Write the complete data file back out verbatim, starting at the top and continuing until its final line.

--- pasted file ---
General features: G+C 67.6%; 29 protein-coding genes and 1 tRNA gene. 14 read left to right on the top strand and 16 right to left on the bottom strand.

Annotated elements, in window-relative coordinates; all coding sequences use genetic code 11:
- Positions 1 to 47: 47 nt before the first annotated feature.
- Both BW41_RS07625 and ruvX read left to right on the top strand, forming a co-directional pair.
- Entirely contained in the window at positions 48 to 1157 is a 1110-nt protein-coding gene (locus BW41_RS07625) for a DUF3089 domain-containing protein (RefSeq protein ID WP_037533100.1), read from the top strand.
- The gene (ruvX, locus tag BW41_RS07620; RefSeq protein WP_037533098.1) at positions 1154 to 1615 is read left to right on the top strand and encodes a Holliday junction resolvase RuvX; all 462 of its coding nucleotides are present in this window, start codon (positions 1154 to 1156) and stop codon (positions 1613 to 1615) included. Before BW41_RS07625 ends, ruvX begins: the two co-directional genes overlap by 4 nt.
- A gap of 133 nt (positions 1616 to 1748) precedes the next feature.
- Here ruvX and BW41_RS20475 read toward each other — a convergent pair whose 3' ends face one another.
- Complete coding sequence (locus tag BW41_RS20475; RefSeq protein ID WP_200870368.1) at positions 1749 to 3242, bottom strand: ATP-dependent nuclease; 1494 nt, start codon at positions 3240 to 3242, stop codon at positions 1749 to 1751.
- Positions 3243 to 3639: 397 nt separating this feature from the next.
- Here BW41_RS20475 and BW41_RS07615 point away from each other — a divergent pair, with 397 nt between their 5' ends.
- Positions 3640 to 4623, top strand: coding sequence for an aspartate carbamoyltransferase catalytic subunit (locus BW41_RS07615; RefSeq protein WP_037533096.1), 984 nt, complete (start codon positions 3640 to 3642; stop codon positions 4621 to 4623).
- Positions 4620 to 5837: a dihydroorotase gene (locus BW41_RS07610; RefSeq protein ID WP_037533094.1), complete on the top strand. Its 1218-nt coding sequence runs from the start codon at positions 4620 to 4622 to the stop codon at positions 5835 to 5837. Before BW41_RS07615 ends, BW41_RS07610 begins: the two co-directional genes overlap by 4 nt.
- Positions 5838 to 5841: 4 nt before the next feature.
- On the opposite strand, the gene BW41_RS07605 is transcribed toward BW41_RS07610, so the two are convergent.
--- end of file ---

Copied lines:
General features: G+C 67.6%; 29 protein-coding genes and 1 tRNA gene. 14 read left to right on the top strand and 16 right to left on the bottom strand.

Annotated elements, in window-relative coordinates; all coding sequences use genetic code 11:
- Positions 1 to 47: 47 nt before the first annotated feature.
- Both BW41_RS07625 and ruvX read left to right on the top strand, forming a co-directional pair.
- Entirely contained in the window at positions 48 to 1157 is a 1110-nt protein-coding gene (locus BW41_RS07625) for a DUF3089 domain-containing protein (RefSeq protein ID WP_037533100.1), read from the top strand.
- The gene (ruvX, locus tag BW41_RS07620; RefSeq protein WP_037533098.1) at positions 1154 to 1615 is read left to right on the top strand and encodes a Holliday junction resolvase RuvX; all 462 of its coding nucleotides are present in this window, start codon (positions 1154 to 1156) and stop codon (positions 1613 to 1615) included. Before BW41_RS07625 ends, ruvX begins: the two co-directional genes overlap by 4 nt.
- A gap of 133 nt (positions 1616 to 1748) precedes the next feature.
- Here ruvX and BW41_RS20475 read toward each other — a convergent pair whose 3' ends face one another.
- Complete coding sequence (locus tag BW41_RS20475; RefSeq protein ID WP_200870368.1) at positions 1749 to 3242, bottom strand: ATP-dependent nuclease; 1494 nt, start codon at positions 3240 to 3242, stop codon at positions 1749 to 1751.
- Positions 3243 to 3639: 397 nt separating this feature from the next.
- Here BW41_RS20475 and BW41_RS07615 point away from each other — a divergent pair, with 397 nt between their 5' ends.
- Positions 3640 to 4623, top strand: coding sequence for an aspartate carbamoyltransferase catalytic subunit (locus BW41_RS07615; RefSeq protein WP_037533096.1), 984 nt, complete (start codon positions 3640 to 3642; stop codon positions 4621 to 4623).
- Positions 4620 to 5837: a dihydroorotase gene (locus BW41_RS07610; RefSeq protein ID WP_037533094.1), complete on the top strand. Its 1218-nt coding sequence runs from the start codon at positions 4620 to 4622 to the stop codon at positions 5835 to 5837. Before BW41_RS07615 ends, BW41_RS07610 begins: the two co-directional genes overlap by 4 nt.
- Positions 5838 to 5841: 4 nt before the next feature.
- On the opposite strand, the gene BW41_RS07605 is transcribed toward BW41_RS07610, so the two are convergent.